Houston Responds to Space Shuttle Shun.
No Shuttle for Us
Online readers respond to "Houston Gets No Space Shuttle: See What Happens When You Don't Have a Texan in the White House?" Hair Balls blog, by Richard Connelly, April 12:
Insult to injury: The Johnson Space Center is the home of the Shuttle program. It was dreamed up, designed and run from Houston. All of the astronauts in the Challenger and Discovery accidents were residents of Houston. Most of their widows/widowers are still in Houston and begged for a shuttle to be placed there.
To add insult to injury, the full-size fuselage mock-up in Houston that every shuttle astronaut has trained in is being removed from Houston and given to a museum in Seattle.
But it is just great that people in Pennsylvania and southern New Jersey can choose to either go north or south for a couple of hours and run into a shuttle.
Who cares? We're talking about a museum piece. If there is real value to landing the shuttle here, it's this: Our kids might be interested in the technology that went into this amazing achievement, then learn more about it and aspire towards something equally great.
Yet, Texas is cutting public education funding, because we choose not to raise taxes on the richest among us. Not only are teachers being laid off, the field trips to see this kind of thing are being cut.
So, this is a tempest that's blowing over more important territory. So sad we get upset over symbolic issues like a shuttle versus what really matters for our future: education.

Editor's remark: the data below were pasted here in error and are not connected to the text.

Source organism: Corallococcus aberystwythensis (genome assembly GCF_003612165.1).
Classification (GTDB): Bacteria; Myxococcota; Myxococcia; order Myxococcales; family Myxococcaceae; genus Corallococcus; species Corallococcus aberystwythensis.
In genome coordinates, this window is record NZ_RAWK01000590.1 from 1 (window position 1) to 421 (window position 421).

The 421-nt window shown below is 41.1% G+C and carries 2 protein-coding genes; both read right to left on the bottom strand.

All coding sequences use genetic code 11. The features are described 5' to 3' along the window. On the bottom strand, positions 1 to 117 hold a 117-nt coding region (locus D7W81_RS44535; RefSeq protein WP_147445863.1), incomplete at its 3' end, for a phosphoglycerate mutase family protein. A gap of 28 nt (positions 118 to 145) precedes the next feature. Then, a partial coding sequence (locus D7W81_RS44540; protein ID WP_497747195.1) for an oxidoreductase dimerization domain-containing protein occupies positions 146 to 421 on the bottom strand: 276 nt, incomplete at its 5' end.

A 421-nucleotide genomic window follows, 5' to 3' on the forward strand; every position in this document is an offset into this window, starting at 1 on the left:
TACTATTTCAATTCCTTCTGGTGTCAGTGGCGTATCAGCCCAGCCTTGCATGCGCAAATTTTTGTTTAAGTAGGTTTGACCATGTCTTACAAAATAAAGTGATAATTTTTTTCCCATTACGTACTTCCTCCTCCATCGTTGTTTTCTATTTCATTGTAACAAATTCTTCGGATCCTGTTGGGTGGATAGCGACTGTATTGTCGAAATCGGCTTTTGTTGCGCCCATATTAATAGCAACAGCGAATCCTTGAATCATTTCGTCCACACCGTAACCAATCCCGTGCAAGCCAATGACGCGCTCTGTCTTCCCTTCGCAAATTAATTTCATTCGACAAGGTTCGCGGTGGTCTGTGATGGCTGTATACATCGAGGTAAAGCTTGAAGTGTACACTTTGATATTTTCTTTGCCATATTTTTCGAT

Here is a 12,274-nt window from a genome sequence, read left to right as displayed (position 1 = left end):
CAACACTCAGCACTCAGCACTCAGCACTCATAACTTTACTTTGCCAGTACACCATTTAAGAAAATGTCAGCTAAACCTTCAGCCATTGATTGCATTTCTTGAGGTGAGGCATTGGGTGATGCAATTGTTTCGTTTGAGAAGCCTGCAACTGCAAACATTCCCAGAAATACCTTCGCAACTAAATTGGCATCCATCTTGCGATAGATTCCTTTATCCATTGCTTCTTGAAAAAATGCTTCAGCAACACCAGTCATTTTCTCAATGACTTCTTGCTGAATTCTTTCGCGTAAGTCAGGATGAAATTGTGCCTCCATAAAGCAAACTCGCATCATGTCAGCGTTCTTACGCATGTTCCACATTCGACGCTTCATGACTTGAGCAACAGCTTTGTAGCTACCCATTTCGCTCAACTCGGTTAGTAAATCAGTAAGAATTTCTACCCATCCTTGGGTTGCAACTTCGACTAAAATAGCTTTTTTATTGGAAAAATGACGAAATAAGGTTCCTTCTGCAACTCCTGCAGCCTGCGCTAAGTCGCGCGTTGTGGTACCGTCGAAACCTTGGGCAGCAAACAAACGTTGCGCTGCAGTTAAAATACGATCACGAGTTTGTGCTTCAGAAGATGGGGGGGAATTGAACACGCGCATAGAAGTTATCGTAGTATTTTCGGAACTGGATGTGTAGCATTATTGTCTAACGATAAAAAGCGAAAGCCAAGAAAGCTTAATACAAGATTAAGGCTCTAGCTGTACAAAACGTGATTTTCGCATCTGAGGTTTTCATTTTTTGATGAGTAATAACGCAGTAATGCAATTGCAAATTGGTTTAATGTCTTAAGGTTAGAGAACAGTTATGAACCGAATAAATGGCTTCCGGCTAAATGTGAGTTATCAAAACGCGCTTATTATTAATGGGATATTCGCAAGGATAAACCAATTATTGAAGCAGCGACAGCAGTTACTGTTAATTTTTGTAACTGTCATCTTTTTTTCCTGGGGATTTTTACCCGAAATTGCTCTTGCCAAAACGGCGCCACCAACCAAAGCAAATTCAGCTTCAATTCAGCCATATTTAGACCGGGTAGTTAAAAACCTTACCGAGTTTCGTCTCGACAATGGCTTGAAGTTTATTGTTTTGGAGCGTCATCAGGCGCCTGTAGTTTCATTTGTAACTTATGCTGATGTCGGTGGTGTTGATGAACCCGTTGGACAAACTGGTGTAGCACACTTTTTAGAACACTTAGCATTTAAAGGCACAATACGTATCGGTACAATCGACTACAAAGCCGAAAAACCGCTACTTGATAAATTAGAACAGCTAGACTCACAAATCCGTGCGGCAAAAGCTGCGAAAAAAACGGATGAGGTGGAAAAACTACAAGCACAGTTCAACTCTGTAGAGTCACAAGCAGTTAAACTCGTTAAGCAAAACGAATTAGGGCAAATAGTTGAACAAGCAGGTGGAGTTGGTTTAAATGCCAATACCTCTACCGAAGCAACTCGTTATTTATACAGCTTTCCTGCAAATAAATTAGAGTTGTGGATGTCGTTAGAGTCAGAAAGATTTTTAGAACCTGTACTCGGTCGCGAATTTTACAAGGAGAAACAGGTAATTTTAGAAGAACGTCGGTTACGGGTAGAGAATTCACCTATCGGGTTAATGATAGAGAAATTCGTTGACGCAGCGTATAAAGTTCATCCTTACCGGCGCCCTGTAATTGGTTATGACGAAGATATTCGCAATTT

Men's Club Menu
Online readers comment on "Hungry Eyes," by Katharine Shilcutt, April 6:
Lazy: There are 52 weeks in a year, which means that if you work every week we get 52 reviews. In a city with I don't know how many restaurants, taco trucks, holes in the wall, festivals, sports stadiums and street events, plus the places just outside the city, you still wasted one week.
Language: It's an interesting article. I am not offended by the review, just the P word.
A waste: The Press has fallen to a new low. Why are you wasting time and paying someone to write a food review based upon the food at The Men's Club? It's pathetic, and an absolute shame when one considers the many great dining options in Houston. I miss Robb Walsh!
Curiosity satisfied: I drive to work past The Men's Club every day, and I've been cracking up and curious since December, when they put a truck in the parking lot advertising "super fine dining." I have not been to a strip club, but I was actually pretty interested to know what kind of food they have there. I've never seen the appeal of strip clubs, as I can just put on some Whitesnake, take off my shirt and party "La Porte style" by myself for free as opposed to paying a cover, so I thought I'd be in the dark forever. Thanks for taking one for the team, girl!
Do your homework: So I had to check out the place after this review, mainly because it's three blocks from my office and I wanted to see which average Merlot would be selling for $1000-plus. Turns out, the "average Merlot" wine Amuse Bouche is a highly allocated California cult Merlot produced by Heidi Barrett, who also makes wine for Screaming Eagle that costs $3,900 at Del Frisco's down the street. Oops! I guess we didn't do our homework before writing this article. I also noticed three years' worth of Awards of Excellence from the Wine Spectator magazine proudly posted in the lobby. Thought I would try the food since I was already there, and had the pork chops. I'm no food critic, but thought they were great!